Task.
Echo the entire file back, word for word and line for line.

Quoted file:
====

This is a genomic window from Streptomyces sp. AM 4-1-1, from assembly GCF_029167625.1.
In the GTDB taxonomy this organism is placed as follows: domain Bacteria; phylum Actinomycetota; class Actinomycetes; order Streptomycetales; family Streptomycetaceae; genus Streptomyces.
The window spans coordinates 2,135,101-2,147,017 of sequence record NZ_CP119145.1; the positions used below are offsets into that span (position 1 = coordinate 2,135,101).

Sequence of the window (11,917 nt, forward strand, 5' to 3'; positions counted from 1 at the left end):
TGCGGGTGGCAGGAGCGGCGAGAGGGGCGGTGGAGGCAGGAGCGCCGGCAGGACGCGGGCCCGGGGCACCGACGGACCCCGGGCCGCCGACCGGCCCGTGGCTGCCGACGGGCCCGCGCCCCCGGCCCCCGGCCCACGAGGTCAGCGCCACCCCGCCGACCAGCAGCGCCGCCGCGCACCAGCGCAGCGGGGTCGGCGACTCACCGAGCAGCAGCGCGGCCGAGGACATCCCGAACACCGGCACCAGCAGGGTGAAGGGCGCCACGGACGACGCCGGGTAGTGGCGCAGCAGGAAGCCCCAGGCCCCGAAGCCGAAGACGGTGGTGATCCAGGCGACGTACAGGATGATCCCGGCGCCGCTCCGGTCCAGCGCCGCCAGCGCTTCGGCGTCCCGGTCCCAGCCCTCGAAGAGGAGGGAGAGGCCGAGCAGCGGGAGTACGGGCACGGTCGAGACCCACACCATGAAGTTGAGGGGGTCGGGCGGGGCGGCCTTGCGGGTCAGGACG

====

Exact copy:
This is a genomic window from Streptomyces sp. AM 4-1-1, from assembly GCF_029167625.1.
In the GTDB taxonomy this organism is placed as follows: domain Bacteria; phylum Actinomycetota; class Actinomycetes; order Streptomycetales; family Streptomycetaceae; genus Streptomyces.
The window spans coordinates 2,135,101-2,147,017 of sequence record NZ_CP119145.1; the positions used below are offsets into that span (position 1 = coordinate 2,135,101).

Sequence of the window (11,917 nt, forward strand, 5' to 3'; positions counted from 1 at the left end):
TGCGGGTGGCAGGAGCGGCGAGAGGGGCGGTGGAGGCAGGAGCGCCGGCAGGACGCGGGCCCGGGGCACCGACGGACCCCGGGCCGCCGACCGGCCCGTGGCTGCCGACGGGCCCGCGCCCCCGGCCCCCGGCCCACGAGGTCAGCGCCACCCCGCCGACCAGCAGCGCCGCCGCGCACCAGCGCAGCGGGGTCGGCGACTCACCGAGCAGCAGCGCGGCCGAGGACATCCCGAACACCGGCACCAGCAGGGTGAAGGGCGCCACGGACGACGCCGGGTAGTGGCGCAGCAGGAAGCCCCAGGCCCCGAAGCCGAAGACGGTGGTGATCCAGGCGACGTACAGGATGATCCCGGCGCCGCTCCGGTCCAGCGCCGCCAGCGCTTCGGCGTCCCGGTCCCAGCCCTCGAAGAGGAGGGAGAGGCCGAGCAGCGGGAGTACGGGCACGGTCGAGACCCACACCATGAAGTTGAGGGGGTCGGGCGGGGCGGCCTTGCGGGTCAGGACG